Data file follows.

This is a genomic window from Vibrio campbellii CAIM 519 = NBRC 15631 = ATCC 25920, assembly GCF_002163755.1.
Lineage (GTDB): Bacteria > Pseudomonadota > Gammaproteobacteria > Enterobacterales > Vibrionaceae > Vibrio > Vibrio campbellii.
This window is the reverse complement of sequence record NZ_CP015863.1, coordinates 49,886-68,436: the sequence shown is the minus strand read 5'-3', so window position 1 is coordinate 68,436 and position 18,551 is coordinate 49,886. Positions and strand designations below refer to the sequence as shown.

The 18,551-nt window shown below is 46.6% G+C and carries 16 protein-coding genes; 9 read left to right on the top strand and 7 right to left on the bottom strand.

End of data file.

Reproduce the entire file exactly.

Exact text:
This is a genomic window from Vibrio campbellii CAIM 519 = NBRC 15631 = ATCC 25920, assembly GCF_002163755.1.
Lineage (GTDB): Bacteria > Pseudomonadota > Gammaproteobacteria > Enterobacterales > Vibrionaceae > Vibrio > Vibrio campbellii.
This window is the reverse complement of sequence record NZ_CP015863.1, coordinates 49,886-68,436: the sequence shown is the minus strand read 5'-3', so window position 1 is coordinate 68,436 and position 18,551 is coordinate 49,886. Positions and strand designations below refer to the sequence as shown.

The 18,551-nt window shown below is 46.6% G+C and carries 16 protein-coding genes; 9 read left to right on the top strand and 7 right to left on the bottom strand.